Leveraging Trusted Partnerships to Meet Critical Community Needs - National Information Solutions Cooperative (NISC)

Leveraging Trusted Partnerships to Meet Critical Community Needs

Sequachee Valley Electric Cooperative (SVEC) is an electric distribution cooperative headquartered in South Pittsburg, Tenn., a community of about 3,100 people located nearly halfway between Chattanooga and Nashville. The co-op maintains more than 3,200 miles of distribution line and serves more than 37,900 meters.

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Business Driver of Broadband Investment

Nestled in the foothills of the Cumberland Mountains and adjacent to the Tennessee River, the region has plenty going for it in terms of economic development drivers. But one critical component was missing—reliable high-speed internet. So when the Tennessee Broadband Accessibility Act (TBAA) was enacted in 2017 to enable electric cooperatives to enter the broadband space, SVEC leadership was ready to act.

Encouraged by the high level of trust built with their communities, the cooperative developed a sound business plan and marched forward—despite little available state or federal funding.

“Our Board of Directors said, ‘this is the right thing to do,’” said Mike Partin, SVEC President and CEO. “There wasn’t any option. We were the ones who had to step up and bring high-speed internet to our members.”

Project Overview

The SVEC Board approved plans for the co-op to provide high-speed internet through a not-for-profit fiber broadband company called SVEConnect, and by May 2018, SVEConnect was installing a fiber-to-the-home network.

Calculations showed that a take rate of about 30 percent would help the project be profitable in the near term. Limited by the TBAA to areas not already served by a telephone cooperative, SVEConnect quickly surpassed the 30-percent benchmark and currently serves 6,000-plus customers, which equates to a take rate of more than 50 percent.

“We take pride in our reputation that we’re more than just an energy provider—we’re a solutions provider,” Partin said.

Challenges and Surprises

The electric side of the co-op has been serving its customers’ needs since its incorporation in 1939. But the broadband business—and many of its business processes, operations and identifying funding opportunities—was uncharted territory for SVEC.

The most surprising aspect of the project was an overwhelmingly positive one: SVEC members were more than eager for broadband service.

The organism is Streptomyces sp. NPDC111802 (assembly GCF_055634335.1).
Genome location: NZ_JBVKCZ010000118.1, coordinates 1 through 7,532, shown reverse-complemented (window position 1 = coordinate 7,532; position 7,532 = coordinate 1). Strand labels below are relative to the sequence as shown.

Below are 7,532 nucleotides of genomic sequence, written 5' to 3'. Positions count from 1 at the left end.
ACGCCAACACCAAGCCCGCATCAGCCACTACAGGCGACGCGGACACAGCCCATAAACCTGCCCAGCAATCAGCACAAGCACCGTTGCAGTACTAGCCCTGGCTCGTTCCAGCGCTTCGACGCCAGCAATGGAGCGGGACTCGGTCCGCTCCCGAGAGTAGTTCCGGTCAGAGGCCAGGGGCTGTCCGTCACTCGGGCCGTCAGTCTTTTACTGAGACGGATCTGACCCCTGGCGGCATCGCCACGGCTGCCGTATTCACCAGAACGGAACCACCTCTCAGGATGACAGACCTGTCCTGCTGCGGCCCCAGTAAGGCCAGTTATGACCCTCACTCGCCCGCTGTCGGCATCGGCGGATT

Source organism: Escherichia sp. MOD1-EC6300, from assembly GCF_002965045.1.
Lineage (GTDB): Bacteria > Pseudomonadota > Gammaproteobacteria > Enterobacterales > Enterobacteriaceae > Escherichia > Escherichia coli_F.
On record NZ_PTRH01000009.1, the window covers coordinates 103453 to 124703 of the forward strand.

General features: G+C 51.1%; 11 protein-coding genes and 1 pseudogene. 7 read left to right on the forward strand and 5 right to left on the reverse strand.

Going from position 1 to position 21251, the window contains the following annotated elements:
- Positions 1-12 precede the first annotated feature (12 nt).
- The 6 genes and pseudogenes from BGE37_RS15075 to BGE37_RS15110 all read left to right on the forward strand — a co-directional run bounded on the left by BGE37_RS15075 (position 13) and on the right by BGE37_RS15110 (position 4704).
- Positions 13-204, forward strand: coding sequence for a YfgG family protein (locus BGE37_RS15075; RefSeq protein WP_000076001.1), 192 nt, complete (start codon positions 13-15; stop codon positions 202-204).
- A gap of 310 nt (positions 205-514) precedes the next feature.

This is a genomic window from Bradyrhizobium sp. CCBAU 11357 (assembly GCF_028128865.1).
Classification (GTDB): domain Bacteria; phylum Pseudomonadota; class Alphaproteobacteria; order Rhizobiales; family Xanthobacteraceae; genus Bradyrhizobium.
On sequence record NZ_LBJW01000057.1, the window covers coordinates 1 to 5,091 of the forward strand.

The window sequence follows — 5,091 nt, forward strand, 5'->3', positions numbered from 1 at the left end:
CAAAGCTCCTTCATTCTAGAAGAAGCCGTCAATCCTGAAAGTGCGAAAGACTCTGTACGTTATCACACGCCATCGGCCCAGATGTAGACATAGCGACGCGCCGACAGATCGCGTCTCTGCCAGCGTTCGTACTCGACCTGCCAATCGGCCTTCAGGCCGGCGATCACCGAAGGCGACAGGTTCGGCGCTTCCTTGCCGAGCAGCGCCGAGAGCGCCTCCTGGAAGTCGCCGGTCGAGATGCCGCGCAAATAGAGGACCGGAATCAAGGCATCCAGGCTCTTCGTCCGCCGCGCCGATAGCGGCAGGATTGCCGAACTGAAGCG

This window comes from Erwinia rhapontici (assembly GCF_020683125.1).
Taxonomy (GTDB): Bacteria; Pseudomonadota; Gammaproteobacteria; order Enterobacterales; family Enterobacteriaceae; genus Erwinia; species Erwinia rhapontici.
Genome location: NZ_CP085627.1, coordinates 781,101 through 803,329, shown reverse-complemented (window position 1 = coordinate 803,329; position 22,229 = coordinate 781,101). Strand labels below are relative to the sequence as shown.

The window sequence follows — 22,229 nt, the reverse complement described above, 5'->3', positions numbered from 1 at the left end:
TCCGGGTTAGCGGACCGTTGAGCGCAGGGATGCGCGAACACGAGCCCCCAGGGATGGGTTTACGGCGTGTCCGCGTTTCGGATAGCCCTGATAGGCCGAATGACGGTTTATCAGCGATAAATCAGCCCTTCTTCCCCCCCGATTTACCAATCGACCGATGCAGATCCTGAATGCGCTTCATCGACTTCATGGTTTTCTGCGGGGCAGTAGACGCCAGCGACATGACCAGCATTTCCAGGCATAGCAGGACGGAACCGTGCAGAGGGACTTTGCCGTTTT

“The members were all about it, because having reliable service was not something that was common here,” said Mike Birdwell, SVEC manager of ancillary services. “But then the challenge was to manage expectations—somebody gets to be first and somebody has to be last.”

With two additional internet providers in the area to provide competition, it was also an adjustment switching from the cooperative mindset of the electric utility space to the more competitive nature of broadband services.

“You can’t just sit back and say, ‘They have to come to us for broadband,’ because they don’t,” Birdwell said. “So that changed our whole perspective, from customer service to sales. And it totally changed our marketing. So yeah, it was a culture shock to go from non-competitive to competitive business mindset.”

Why This Case Study is Important

A thread of trusted partnerships is woven throughout SVEC’s broadband journey, from project business case, project planning, successful launch and continuing support. Those partnerships include the community they serve, and the experienced project partners who helped along the way.

“Find partners that have experience, no matter if it’s engineering, consulting or billing systems—do your homework and find somebody that’s been in the business a while that can guide you,” Birdwell said.

SVEC’s accounting and customer service staff overlap from the electric side of the business, but they also hired experts from the communications field to help manage the launch of SVEConnect.

Partin also suggested setting realistic expectations. SVEC’s projections showed they could be profitable with a 30-percent take rate—and while they blew that out of the water, it’s never a given.

“It’s doing the homework, rolling your sleeves up and saying this product is going to make a difference in the lives of our members, and this will be the legacy we’ll stand on so it needs to be done right,” Partin said.

This case study was originally published in NRECA RE Magazine’s 2023 Broadband Insert in August 2023.